Opinion: Have your say on how to save the planet

Camden Council leader Georgia Gould is inviting residents to have their say on the climate. Picture:

Camden Council leader Georgia Gould is inviting residents to have their say on the climate. Picture: PA IMAGES - Credit: PA Archive/PA Images

“Hope is contagious” is the title of an interview published this week between climate activists Greta Thunberg and Alexandria Ocasio-Cortez.

It's easy to feel overwhelmed and powerless in the face of the challenges we face as a planet but it was hope I felt in March when I watched young people, many from Camden, fill the streets around parliament demanding action on the climate crisis.

They broke through the news agenda and changed the political debate in this country. Young people are leading a powerful cross-generational climate emergency movement, not just with a sense of anger about the challenges we face, but with a sense of excitement and optimism about their ability to shape the world they will inherit.

As the school strikes and extinction rebellion are highlighting, we are in an emergency situation. If we do not act swiftly and robustly to keep global heating under 1.5°C, there will be catastrophic impacts to life on earth. Rising sea levels and desertification changing the face of our planet. Crop failure, leading to loss of livelihoods and starvation. Water shortages.

In Camden, we are determined to face these challenges head on. Our work on climate change has seen carbon emissions in Camden reduce by 37 per cent since 2010 but we know we will need radical new solutions to take the steps necessary to get to a zero carbon future. It will need all the ideas, creativity and leadership of our communities to change things in Camden and far beyond.

This is why, on Monday night in Swiss Cottage, Camden became the first borough in the country to hold a Citizens' Assembly on the climate crisis.

Camden Citizen Assembly members, who are Camden residents and representative of our borough's diverse demographic, took their first look at the four levels at which we are trying to reduce emissions. These are in our homes, in our streets and neighbourhoods, borough-wide through council policy and pan-London and beyond.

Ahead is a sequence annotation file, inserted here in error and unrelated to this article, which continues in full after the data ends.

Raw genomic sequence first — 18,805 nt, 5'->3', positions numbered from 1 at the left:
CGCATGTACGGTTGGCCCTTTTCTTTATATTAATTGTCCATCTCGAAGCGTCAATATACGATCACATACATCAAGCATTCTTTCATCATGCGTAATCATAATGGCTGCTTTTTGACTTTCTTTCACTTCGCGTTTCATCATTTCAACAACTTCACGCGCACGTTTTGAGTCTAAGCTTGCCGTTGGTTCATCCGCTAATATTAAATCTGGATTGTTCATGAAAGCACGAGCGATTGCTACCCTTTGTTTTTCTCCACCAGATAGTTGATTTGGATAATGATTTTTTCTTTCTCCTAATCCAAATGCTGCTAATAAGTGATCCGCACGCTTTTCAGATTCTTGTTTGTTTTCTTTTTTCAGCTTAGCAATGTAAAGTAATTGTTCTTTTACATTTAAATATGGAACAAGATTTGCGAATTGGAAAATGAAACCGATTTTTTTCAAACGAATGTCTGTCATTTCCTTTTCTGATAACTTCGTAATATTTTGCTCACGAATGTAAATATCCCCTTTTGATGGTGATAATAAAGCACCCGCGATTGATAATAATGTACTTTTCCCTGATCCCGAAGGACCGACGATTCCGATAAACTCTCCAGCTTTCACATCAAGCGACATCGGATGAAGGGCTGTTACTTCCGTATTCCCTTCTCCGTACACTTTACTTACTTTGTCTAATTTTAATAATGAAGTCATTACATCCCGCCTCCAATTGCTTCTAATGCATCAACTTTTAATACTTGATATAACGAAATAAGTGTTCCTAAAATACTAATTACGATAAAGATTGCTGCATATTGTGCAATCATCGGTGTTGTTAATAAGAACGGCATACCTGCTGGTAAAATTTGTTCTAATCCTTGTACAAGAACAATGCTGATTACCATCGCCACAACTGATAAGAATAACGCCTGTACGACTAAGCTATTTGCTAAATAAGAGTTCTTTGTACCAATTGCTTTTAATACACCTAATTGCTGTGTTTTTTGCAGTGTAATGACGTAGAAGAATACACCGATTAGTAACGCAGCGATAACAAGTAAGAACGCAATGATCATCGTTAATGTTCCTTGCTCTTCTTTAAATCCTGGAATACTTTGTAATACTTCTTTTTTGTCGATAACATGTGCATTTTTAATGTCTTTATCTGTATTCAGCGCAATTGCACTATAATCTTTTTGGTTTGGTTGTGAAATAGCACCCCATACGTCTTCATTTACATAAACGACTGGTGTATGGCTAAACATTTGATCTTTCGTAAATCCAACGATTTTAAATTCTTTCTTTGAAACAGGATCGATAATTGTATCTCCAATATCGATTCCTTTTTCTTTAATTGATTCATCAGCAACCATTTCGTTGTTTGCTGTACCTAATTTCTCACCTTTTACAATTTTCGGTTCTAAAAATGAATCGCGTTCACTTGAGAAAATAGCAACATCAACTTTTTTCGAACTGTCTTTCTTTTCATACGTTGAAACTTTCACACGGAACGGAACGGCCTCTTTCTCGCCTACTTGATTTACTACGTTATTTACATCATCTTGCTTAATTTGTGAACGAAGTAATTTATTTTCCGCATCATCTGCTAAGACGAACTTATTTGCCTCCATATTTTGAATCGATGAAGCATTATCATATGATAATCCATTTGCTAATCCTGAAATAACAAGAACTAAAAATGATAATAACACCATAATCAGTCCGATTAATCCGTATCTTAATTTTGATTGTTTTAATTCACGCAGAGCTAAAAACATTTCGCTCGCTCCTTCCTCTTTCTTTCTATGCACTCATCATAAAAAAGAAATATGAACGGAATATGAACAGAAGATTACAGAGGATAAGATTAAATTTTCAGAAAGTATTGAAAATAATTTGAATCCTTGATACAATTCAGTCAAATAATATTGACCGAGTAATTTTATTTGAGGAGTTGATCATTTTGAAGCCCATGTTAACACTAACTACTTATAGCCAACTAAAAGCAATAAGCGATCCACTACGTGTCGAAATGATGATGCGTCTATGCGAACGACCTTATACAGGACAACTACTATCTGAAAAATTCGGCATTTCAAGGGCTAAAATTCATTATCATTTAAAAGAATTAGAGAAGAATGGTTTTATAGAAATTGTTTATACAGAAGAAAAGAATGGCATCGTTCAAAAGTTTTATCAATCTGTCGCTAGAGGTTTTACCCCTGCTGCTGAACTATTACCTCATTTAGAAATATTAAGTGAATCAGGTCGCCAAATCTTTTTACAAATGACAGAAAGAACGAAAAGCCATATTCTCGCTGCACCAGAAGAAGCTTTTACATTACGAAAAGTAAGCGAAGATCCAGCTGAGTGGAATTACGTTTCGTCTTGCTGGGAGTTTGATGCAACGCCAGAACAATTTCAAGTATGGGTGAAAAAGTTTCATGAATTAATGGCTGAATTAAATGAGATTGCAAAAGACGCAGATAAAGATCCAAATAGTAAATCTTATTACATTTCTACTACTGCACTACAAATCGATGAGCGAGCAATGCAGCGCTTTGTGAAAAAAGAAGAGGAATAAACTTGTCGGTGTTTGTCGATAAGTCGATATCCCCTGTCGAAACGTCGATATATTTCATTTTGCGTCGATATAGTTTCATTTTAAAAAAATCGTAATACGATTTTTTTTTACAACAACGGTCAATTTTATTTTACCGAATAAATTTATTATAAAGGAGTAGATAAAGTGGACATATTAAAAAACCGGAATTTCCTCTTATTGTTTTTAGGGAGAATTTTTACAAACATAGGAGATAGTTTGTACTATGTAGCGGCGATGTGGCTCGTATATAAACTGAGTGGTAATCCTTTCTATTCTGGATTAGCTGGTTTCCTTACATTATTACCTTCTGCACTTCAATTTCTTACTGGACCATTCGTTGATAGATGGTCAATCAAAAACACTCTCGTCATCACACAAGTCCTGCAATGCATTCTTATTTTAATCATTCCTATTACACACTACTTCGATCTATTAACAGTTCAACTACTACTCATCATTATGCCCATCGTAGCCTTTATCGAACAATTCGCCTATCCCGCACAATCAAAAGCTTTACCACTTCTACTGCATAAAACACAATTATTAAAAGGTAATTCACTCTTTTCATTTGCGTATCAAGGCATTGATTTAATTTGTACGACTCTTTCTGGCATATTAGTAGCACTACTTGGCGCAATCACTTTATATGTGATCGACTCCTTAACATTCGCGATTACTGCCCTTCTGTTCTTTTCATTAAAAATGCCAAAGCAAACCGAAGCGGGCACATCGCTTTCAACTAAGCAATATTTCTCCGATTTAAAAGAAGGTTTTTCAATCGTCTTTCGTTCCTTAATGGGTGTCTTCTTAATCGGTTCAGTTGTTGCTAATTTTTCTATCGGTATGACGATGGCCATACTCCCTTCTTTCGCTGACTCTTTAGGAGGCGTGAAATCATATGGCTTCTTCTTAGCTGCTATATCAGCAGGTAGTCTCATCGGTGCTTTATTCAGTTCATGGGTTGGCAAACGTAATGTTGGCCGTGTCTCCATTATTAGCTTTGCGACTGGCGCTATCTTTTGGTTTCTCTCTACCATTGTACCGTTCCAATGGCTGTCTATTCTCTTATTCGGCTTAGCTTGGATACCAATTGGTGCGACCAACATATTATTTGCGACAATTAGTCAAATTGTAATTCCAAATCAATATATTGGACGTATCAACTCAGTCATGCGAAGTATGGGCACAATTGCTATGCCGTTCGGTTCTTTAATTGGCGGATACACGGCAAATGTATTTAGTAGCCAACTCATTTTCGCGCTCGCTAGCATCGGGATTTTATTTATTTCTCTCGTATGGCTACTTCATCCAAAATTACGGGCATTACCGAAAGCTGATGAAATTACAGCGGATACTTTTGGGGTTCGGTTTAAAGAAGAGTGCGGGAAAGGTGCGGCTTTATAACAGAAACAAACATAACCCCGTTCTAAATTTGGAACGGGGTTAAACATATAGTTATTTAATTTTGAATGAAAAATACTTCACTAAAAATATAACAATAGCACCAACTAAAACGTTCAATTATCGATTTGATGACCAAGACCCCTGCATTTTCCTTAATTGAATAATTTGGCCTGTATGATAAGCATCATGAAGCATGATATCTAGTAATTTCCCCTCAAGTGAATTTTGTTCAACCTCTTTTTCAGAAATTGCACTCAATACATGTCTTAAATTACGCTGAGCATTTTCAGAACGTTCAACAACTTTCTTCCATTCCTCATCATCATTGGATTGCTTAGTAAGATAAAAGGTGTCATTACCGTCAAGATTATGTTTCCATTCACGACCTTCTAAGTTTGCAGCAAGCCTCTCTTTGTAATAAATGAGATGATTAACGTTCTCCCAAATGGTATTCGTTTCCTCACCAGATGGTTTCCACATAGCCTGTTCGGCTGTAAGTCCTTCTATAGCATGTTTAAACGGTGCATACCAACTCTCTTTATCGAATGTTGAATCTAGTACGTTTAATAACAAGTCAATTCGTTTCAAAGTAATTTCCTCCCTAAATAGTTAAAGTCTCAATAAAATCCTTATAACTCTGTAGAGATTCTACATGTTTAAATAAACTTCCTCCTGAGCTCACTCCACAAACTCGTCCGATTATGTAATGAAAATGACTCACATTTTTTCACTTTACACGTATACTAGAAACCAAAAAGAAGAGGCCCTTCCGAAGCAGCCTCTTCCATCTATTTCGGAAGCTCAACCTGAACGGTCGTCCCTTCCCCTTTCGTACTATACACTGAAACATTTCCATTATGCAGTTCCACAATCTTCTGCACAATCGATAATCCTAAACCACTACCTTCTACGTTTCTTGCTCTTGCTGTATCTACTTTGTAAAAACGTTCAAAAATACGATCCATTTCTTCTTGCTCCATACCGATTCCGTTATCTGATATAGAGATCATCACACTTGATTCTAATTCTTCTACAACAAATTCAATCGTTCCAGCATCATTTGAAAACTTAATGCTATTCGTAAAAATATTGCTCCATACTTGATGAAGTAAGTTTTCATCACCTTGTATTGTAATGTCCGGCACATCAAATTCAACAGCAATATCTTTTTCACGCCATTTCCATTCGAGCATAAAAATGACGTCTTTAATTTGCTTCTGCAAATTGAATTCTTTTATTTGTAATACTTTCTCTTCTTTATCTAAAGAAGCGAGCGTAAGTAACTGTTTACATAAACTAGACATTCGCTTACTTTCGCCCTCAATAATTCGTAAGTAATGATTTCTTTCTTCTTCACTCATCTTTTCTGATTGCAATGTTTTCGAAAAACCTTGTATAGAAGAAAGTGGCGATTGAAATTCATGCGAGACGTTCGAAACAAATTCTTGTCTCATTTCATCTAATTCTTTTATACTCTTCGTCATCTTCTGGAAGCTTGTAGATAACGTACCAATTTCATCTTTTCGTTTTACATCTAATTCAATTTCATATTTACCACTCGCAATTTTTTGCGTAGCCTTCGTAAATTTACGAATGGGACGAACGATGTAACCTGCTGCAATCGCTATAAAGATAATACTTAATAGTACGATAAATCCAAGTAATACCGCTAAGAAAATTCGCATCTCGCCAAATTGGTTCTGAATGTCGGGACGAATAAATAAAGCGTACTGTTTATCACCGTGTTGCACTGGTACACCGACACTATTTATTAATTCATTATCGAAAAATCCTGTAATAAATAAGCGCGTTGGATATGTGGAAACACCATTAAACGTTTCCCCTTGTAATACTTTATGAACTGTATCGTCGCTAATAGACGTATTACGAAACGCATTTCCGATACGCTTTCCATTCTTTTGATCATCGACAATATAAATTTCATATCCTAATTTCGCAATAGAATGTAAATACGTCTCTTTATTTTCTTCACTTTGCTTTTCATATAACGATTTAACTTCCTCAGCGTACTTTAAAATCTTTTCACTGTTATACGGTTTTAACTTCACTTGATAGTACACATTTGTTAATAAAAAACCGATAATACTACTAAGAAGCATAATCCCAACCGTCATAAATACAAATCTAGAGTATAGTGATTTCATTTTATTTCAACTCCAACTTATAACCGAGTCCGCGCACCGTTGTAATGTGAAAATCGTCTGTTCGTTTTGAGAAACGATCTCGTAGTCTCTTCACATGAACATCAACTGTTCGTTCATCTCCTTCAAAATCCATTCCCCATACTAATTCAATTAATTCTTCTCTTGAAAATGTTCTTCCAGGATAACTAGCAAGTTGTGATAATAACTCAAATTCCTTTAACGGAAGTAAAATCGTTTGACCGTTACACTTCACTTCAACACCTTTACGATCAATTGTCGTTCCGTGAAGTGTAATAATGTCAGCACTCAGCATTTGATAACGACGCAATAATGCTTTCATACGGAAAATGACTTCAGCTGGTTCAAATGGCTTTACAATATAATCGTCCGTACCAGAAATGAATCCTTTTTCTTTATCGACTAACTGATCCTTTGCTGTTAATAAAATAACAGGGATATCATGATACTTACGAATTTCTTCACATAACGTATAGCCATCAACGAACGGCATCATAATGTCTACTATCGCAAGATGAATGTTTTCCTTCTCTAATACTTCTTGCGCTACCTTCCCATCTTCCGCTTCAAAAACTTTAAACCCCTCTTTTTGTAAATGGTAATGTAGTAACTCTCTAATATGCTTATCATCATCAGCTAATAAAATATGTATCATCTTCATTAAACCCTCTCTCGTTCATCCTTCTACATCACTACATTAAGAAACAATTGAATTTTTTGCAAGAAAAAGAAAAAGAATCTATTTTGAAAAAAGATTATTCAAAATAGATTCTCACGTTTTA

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We have the opportunity to imagine together a more sustainable and equitable future and we want to invite everyone in Camden to help us.

Throughout July we will be asking you all to contribute your suggestions on how we can reduce our carbon dioxide emissions and improve the natural environment here in Camden. You can have your say at camdenclimateassembly.commonplace.is/

While the Assembly's findings and proposals will directly feed into our full council meeting in October and a new environmental plan for Camden in 2020, it will also seek to develop and test community schemes and initiatives in the summer and autumn.

Initiatives you can help lead - whether that is car-free experiments in your street, tree-planting schemes or community-led energy projects.

Camden has always led the way in fighting for radical social change. The climate emergency will test our society - our commitment to fairness and equality, our ability to share the burden of change, our protections for the most vulnerable.

We are all the custodians of Camden and the world for current and future generations and so have a duty and responsibility to do everything we can to safeguard their future environment.